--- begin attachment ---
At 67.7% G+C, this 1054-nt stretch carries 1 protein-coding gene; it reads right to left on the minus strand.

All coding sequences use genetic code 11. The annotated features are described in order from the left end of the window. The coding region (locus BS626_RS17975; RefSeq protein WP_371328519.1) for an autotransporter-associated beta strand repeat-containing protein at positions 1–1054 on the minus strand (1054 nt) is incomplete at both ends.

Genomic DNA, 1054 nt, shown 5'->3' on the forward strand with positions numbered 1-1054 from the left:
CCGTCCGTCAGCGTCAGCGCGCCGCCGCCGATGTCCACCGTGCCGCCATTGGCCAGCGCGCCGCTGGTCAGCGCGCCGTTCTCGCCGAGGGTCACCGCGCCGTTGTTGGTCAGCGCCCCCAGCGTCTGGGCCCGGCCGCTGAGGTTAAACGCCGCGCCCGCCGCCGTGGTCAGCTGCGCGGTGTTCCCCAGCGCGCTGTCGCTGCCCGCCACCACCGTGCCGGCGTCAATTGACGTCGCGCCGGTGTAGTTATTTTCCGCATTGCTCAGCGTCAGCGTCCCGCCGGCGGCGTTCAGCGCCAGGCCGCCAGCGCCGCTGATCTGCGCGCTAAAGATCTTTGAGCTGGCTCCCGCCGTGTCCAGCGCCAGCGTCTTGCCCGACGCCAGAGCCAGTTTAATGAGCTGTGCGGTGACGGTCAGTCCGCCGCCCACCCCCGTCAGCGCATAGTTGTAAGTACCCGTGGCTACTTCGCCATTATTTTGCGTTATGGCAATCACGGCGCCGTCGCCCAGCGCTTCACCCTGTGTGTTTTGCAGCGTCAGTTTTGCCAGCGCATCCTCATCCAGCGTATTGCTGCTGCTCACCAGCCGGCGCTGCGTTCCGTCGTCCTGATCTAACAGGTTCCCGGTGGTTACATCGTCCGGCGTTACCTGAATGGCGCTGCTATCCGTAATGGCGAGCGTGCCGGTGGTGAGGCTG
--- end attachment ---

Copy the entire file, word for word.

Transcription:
At 67.7% G+C, this 1054-nt stretch carries 1 protein-coding gene; it reads right to left on the minus strand.

All coding sequences use genetic code 11. The annotated features are described in order from the left end of the window. The coding region (locus BS626_RS17975; RefSeq protein WP_371328519.1) for an autotransporter-associated beta strand repeat-containing protein at positions 1–1054 on the minus strand (1054 nt) is incomplete at both ends.

Genomic DNA, 1054 nt, shown 5'->3' on the forward strand with positions numbered 1-1054 from the left:
CCGTCCGTCAGCGTCAGCGCGCCGCCGCCGATGTCCACCGTGCCGCCATTGGCCAGCGCGCCGCTGGTCAGCGCGCCGTTCTCGCCGAGGGTCACCGCGCCGTTGTTGGTCAGCGCCCCCAGCGTCTGGGCCCGGCCGCTGAGGTTAAACGCCGCGCCCGCCGCCGTGGTCAGCTGCGCGGTGTTCCCCAGCGCGCTGTCGCTGCCCGCCACCACCGTGCCGGCGTCAATTGACGTCGCGCCGGTGTAGTTATTTTCCGCATTGCTCAGCGTCAGCGTCCCGCCGGCGGCGTTCAGCGCCAGGCCGCCAGCGCCGCTGATCTGCGCGCTAAAGATCTTTGAGCTGGCTCCCGCCGTGTCCAGCGCCAGCGTCTTGCCCGACGCCAGAGCCAGTTTAATGAGCTGTGCGGTGACGGTCAGTCCGCCGCCCACCCCCGTCAGCGCATAGTTGTAAGTACCCGTGGCTACTTCGCCATTATTTTGCGTTATGGCAATCACGGCGCCGTCGCCCAGCGCTTCACCCTGTGTGTTTTGCAGCGTCAGTTTTGCCAGCGCATCCTCATCCAGCGTATTGCTGCTGCTCACCAGCCGGCGCTGCGTTCCGTCGTCCTGATCTAACAGGTTCCCGGTGGTTACATCGTCCGGCGTTACCTGAATGGCGCTGCTATCCGTAATGGCGAGCGTGCCGGTGGTGAGGCTG